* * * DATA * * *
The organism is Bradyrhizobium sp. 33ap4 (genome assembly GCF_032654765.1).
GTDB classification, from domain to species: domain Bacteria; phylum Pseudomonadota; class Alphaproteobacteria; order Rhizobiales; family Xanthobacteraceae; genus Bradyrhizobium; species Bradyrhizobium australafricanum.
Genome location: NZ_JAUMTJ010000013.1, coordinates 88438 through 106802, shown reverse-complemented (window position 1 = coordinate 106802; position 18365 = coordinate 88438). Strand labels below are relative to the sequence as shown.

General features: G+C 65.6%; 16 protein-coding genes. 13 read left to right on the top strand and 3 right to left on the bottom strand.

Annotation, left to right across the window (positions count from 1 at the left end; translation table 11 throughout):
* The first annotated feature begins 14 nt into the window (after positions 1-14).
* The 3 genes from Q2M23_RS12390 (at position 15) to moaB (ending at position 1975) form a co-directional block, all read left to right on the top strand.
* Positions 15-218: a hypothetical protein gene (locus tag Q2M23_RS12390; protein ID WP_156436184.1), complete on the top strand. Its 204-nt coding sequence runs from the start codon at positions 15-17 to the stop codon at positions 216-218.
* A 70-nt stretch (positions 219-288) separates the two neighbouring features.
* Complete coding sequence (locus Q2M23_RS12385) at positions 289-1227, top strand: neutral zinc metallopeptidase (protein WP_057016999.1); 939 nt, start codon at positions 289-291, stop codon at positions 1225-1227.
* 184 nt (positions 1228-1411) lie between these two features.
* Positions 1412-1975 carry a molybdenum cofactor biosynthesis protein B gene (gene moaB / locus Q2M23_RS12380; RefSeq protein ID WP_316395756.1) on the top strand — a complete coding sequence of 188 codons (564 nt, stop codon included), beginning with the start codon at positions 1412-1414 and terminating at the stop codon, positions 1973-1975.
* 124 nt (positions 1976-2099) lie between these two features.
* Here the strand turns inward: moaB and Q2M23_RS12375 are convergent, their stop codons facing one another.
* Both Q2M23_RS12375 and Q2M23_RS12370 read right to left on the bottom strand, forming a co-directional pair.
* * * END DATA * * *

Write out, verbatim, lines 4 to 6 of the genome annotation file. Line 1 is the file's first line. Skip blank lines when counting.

General features: G+C 65.6%; 16 protein-coding genes. 13 read left to right on the top strand and 3 right to left on the bottom strand.

Annotation, left to right across the window (positions count from 1 at the left end; translation table 11 throughout):
* The first annotated feature begins 14 nt into the window (after positions 1-14).